PART 3: What Are the Consequences of Our Current Policies and Efforts?

Originally published in 2019, updated November 2021

1. What are the consequences of a 2 degree C rise, or more? These seem small amounts; why are they considered serious?

Though they seem to be small compared to the variations we see at different times of the year, these are average temperatures and only small changes can make a difference. Current average temperature rise compared to pre-industrial times is about 1 degree. A 1.5C degree rise is a difficult target which will not disrupt the world environment excessively and one which we could adapt to. Unfortunately, we are on target for much higher rises (at least 2.7 degrees) which would make the world a very difficult place for our grandchildren to live in.

To reiterate, climate outcomes depend on the level of greenhouse gases reached. Scientists have modelled a range of scenarios depending on these levels.

In the scientific world there is a lot of discussion about tipping points.


The IPCC (International Panel on Climate Change) has defined it as “abrupt and irreversible changes to the climate system”. We have a “budget” of carbon dioxide we can put into the atmosphere before we have serious consequences. We are now over 410 ppm (parts per million) which is equivalent to so many gigatonnes of CO2. Scientists calculate that at certain levels of temperature rise, say above 2 degrees C, there will be major changes to biospheres which will impact on how we live. There will be species extinction, hunger and disease, unliveable heat. It is not going to happen overnight but by 2050 will start to see serious changes.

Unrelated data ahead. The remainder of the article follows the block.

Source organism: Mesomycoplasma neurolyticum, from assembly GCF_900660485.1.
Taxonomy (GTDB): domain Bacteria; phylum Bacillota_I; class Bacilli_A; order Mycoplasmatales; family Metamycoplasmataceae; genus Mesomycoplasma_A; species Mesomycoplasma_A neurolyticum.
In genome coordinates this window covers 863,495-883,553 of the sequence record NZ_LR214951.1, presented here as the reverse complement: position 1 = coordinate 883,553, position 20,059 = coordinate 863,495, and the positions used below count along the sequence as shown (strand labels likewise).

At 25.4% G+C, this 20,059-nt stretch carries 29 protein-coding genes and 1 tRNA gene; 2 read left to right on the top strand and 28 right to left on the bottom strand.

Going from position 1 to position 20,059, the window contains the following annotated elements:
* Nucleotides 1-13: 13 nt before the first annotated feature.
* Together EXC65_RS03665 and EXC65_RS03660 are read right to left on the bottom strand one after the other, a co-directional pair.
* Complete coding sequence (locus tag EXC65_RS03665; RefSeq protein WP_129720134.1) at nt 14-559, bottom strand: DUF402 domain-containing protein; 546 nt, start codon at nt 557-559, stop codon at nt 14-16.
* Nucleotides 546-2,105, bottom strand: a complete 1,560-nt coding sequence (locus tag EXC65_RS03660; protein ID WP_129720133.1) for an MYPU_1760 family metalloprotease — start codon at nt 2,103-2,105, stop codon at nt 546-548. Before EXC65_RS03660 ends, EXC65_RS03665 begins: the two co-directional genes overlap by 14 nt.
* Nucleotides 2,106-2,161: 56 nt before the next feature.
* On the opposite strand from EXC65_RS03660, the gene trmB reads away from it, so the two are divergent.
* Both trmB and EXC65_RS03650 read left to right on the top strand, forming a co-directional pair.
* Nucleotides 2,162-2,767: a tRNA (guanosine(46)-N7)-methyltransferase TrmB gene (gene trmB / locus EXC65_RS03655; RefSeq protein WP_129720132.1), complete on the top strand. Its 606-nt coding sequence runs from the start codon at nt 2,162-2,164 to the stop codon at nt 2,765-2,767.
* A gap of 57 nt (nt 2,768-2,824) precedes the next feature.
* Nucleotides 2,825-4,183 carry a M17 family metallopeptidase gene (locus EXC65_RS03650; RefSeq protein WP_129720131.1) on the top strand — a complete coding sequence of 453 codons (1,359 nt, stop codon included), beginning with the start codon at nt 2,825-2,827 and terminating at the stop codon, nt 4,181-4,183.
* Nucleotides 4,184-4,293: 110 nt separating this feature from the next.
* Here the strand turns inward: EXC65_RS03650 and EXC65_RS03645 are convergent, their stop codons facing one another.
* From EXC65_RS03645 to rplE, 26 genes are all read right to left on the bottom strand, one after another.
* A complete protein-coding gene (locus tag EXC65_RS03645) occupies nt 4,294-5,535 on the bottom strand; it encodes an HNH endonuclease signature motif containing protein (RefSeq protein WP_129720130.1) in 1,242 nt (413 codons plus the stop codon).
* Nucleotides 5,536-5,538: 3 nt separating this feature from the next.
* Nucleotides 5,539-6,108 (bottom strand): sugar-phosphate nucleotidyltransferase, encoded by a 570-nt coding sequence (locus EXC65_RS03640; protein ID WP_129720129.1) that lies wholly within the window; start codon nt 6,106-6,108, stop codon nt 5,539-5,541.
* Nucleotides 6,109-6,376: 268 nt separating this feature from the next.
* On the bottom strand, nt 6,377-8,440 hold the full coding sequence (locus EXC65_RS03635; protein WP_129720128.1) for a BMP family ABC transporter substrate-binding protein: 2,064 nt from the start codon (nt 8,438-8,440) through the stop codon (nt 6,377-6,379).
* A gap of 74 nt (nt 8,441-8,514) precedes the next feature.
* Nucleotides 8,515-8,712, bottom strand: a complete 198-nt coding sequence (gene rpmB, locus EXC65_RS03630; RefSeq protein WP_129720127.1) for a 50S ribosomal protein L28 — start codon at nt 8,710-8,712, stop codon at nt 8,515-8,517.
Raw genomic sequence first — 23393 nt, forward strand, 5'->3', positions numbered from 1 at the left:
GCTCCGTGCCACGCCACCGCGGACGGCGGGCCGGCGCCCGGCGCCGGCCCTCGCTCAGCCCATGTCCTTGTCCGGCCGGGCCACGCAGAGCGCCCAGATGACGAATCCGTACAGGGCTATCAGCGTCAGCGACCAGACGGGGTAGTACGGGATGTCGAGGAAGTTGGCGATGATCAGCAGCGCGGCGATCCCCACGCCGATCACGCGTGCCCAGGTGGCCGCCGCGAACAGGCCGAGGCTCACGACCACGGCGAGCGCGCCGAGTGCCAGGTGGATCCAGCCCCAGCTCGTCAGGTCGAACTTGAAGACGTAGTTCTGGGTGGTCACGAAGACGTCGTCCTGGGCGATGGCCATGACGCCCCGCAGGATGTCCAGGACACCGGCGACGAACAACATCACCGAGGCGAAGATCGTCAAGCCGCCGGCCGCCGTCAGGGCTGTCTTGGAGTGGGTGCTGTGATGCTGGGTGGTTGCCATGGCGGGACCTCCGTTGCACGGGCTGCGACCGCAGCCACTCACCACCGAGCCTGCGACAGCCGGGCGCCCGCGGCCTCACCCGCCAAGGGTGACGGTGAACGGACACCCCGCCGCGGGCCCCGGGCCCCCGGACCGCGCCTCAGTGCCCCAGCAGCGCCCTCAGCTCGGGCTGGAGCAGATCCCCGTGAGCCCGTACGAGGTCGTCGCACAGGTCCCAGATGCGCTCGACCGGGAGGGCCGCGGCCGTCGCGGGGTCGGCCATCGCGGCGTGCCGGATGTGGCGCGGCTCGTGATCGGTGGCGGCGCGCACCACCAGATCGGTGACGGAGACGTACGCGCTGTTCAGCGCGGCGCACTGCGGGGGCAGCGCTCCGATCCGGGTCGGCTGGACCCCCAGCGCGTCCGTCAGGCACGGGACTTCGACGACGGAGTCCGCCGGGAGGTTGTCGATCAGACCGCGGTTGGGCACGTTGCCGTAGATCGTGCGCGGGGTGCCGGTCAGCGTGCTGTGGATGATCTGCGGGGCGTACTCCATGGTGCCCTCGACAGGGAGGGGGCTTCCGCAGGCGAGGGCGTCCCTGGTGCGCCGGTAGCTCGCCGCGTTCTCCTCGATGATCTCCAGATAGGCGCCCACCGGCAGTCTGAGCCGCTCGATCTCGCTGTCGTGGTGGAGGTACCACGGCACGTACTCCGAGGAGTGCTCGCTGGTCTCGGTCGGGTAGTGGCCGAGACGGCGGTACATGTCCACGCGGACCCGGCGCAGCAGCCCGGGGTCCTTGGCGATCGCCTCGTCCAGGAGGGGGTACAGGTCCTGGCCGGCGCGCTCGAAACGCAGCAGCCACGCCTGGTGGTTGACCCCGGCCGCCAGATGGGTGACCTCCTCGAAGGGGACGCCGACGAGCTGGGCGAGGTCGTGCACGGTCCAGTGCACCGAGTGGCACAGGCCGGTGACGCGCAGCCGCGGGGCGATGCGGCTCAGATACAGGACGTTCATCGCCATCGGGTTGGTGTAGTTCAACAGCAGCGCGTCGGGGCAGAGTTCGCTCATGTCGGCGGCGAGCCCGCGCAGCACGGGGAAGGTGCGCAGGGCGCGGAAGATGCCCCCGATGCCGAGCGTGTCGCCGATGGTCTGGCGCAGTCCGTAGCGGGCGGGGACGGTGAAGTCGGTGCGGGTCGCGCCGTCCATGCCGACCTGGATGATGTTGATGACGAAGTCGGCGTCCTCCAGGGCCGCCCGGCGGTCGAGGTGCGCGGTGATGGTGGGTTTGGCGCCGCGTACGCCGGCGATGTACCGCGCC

Modelling these events is difficult but scientists are gaining more certainty in their predictions. For example, we could be heading for a hothouse state where there is little ice; or a wet-house state where temp rises allow more moisture in the atmosphere (1 degree C temp rise = 7% more moisture in the atmosphere); or combinations of both. It will not be the same uniformly around the globe.

We are now causing change 100 times faster than ever recorded.

Let’s look at some possible tipping points:

1. Sea level rise caused by ice loss.

The causes are thermal expansion of oceans (which are absorbing 90% of the extra heat being produced) and melting of land-based ice. Since 1992 when satellite data became accurate the rise has been 3.2mm per year, higher than expected. The rise shown in the graph below shows a possible range of 80 cm to 1 metre by 2100.

Melting of West Antarctic ice would cause a rise of 6 M; East Antarctica 70 M; the Greenland Ice Shelf is degrading and ultimately could cause a 6 M rise. In the Arctic loss of sea ice means less reflection and more absorption of heat into the ocean (although not adding to sea level). All this is happening slowly. It is not abrupt, not this century, but irreversible. It has the potential to cause massive disruption as populations must move.

2. Dieback in the Amazon.

The Amazon is a massive carbon sink, as carbon dioxide is photosynthesised. Deforestation, as is happening (now about 17% gone), when it exceeds 25%, could cause an irreversible change into savannah due to reduced transpiration. We are already seeing droughts and bushfires never seen before, and there are reports that the Amazon has already turned from being a net carbon sink to a net carbon producer.

3. Shutdown of the AMOC (Atlantic Meridonal Overturning Circulation)